Photo by Gayla Trail  All Rights Reserved

Weekend Gardening Highlights

It was an insanely busy working weekend. Come Monday morning and I was desperate to unwind from the weekend, not the other way around. I still managed to get some time in most of the gardens, with the exception of the street garden, which is taking care of itself these days. Thankfully we got some

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Yes Virginia, There is a Blue Tomato

And I am growing it! Back in February a secret somebody, whose identity I will not reveal (pinky swear), gifted me a package of seeds of the only open-pollinated (OP) blue tomato to have been raised by natural plant breeding techniques (not GMO). I was under the impression that this yet-to-be-released tomato was so secretive

Photo by Gayla Trail  All Rights Reserved

A Truly Black Viola

There are several pansies and violas that claim to be black, but when it comes down to it they are purple, more or less. Ever since Mr. Brown Thumb posted about his not exactly black, black viola, I have been meaning to pull out a photo of Viola cornuta ‘Black Magic’, the blackest flower I

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Timelapse Video: A Day in the Life of a Pot of Herbs

Yesterday, I made a timelapse video of the day in the life of one of the herb pots I am growing on the roof (1 pm – 10:30 pm). I choose to focus on the ‘Rose Petal’ thyme because it’s blooms were attracting a lot of tiny little bees and pollinators. My favorite portion is

Photo by Gayla Trail  All Rights Reserved

Hanging Colander Lettuce Pot

You are looking at one of this year’s serendipitous brainstorms. I feel perhaps a little bit too genius for coming up with it, when really, it’s just an enamel colander filled with ‘Sea of Red’ cutting lettuce and hanging in a wire basket. I quite like it. So much so that I haven’t had the

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Growing Beans

My second article of this season’s Globe & Mail column was published last Saturday: BEANS! It’s still not too late to get started. When I wrote and submitted the article we were experiencing a very hot and dry spring: great weather for planting beans. Immediately after the article was published the weather turned cold and

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Roof Garden Tour (Back Wall, June 2010)

Click the image to see full-size. As I begin to get the gardens sorted, I figured it was time to start showing what I’ve been up to all of these months. I’ve been growing on the roof since March; however, in a small space I don’t have a hidden area to put the in progress

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Save Me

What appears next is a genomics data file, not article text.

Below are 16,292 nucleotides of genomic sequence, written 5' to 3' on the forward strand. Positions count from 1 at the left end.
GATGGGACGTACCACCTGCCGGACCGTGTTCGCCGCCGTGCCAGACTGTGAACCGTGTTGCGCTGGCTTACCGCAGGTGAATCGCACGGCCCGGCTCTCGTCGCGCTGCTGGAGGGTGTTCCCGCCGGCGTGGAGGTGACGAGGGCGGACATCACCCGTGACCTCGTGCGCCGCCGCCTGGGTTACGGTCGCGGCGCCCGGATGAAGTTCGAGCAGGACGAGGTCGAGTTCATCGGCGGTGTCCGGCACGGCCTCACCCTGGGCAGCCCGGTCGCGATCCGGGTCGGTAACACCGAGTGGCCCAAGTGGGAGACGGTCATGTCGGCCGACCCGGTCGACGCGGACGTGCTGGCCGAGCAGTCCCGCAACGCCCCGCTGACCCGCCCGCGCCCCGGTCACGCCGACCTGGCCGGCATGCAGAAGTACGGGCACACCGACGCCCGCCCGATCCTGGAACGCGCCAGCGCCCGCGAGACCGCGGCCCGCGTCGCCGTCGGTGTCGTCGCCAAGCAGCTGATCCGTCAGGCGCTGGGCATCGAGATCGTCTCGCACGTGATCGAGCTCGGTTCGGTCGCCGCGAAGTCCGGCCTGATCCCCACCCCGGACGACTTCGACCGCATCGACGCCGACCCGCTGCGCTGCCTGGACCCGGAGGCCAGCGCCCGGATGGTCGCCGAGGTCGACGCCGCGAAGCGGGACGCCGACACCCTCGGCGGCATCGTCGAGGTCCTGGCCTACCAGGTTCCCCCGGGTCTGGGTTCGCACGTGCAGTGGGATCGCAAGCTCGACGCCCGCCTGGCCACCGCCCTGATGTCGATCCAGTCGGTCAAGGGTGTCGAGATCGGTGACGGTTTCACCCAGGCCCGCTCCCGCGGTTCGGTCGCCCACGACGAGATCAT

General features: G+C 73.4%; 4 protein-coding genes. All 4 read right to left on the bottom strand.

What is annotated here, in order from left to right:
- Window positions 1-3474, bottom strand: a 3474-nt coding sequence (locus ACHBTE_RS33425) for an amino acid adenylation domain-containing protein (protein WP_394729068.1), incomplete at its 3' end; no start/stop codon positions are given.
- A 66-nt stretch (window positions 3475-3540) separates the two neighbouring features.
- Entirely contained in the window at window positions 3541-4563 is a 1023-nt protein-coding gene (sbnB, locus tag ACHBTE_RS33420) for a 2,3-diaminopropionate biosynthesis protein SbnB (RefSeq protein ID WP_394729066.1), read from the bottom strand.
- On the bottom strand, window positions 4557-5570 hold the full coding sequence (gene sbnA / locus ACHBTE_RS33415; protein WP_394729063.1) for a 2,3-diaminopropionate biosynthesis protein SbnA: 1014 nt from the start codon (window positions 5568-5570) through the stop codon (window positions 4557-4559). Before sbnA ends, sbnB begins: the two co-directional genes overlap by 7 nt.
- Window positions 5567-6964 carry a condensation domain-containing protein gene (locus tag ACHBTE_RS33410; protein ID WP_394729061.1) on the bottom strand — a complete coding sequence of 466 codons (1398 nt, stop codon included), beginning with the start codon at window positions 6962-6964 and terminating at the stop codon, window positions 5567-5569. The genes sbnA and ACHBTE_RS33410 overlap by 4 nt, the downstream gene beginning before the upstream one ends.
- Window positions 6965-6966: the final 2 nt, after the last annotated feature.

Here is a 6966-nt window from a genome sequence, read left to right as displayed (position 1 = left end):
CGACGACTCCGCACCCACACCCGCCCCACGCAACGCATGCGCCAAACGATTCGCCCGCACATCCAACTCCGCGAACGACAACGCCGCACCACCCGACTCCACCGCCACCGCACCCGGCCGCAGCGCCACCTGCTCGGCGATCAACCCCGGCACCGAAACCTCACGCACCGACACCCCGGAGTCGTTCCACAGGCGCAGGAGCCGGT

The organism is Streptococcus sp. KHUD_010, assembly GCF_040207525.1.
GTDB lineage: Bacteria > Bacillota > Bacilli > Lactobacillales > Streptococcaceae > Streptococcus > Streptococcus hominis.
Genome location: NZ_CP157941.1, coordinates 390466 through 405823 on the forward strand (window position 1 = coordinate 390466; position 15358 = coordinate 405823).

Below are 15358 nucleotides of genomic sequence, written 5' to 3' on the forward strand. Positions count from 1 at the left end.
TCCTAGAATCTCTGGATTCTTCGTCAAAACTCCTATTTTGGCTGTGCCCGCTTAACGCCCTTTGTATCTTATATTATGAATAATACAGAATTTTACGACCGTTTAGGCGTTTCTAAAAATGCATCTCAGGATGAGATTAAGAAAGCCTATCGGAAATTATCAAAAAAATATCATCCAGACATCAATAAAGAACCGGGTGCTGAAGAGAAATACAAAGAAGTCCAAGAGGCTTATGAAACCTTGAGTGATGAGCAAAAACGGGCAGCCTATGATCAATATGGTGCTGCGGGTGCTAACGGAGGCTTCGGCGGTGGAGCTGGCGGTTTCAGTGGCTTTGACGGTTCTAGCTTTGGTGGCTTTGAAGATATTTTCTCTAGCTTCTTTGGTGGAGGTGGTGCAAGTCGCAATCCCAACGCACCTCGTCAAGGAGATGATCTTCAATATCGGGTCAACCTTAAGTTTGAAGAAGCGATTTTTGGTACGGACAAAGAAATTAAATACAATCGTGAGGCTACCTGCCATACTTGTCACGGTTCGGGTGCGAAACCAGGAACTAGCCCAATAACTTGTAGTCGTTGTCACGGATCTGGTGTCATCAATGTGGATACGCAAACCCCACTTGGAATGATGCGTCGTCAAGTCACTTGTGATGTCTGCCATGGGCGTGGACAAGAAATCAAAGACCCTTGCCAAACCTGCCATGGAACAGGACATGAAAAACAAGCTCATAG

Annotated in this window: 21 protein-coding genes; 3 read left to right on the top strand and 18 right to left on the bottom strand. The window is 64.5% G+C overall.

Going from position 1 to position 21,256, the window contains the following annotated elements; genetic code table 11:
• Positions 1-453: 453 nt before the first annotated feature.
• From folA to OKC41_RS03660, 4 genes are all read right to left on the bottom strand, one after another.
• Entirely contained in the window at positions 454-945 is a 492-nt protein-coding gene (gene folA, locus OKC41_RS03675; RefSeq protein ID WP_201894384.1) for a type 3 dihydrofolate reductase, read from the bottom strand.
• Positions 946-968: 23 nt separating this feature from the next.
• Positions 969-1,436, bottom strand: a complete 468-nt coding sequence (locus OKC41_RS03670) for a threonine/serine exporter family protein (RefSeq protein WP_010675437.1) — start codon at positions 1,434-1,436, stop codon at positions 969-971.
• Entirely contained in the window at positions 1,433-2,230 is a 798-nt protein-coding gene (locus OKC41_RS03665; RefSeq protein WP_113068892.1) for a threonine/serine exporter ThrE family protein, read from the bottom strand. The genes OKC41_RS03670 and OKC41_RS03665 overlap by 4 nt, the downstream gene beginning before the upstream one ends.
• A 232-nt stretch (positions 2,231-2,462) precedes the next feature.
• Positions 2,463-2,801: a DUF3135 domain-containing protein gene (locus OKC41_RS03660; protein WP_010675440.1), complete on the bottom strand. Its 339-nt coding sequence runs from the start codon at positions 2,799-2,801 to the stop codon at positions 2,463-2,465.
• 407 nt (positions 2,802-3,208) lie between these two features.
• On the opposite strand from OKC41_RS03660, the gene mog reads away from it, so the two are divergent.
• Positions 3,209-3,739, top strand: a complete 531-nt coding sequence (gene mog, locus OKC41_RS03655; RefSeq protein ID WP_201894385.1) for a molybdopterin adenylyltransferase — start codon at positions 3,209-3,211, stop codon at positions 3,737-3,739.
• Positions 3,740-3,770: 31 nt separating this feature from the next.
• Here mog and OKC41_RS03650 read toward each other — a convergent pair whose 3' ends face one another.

Nina Simone belts, “Save me, somebody save me” through my headphones and even though I know she is singing about a love gone wrong, not gardening, for just a moment I think she is singing about me. This could be my current theme song. You see, I might be drowning. In plants. And gardening. And

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Grow ‘Sparkler’ Radishes in a Container

The first new radishes have been making their way into our salads over the last week — what a treat! First up is ‘Sparkler’, a tender, two-toned variety that reminds me of a flattened ‘French Breakfast.’ The later is long and elegant but only appropriate for the very deepest containers, while ‘Sparkler’ is short and

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Planting a Sempervivum Trough

Sempervivums or Hens and Chicks as they are commonly called, are an incredibly hardy, and drought tolerant succulent that can take a fair amount of abuse, yet when I was starting out on my roof, they were the last plant I wanted to grow. I’d come to associate them with the few that had been

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Tripod and Pea Staking

Staking is one of those topics that I was sadly unable to cover in the Grow Great Grub book due to space considerations. I covered it pretty thoroughly in You Grow Girl and I have to say that years later, and having experimented with other methods, my go-to cheap and cheerful method both in the

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Giant Cape Gooseberry (Physalis peruviana L)

I can’t say with absolute certainty that this is what I am growing since the plant was given to me by someone way back in the spring, and she was unsure of the origin. All we know is that the plant is much larger and taller than the smaller ground cherries (I believe these are

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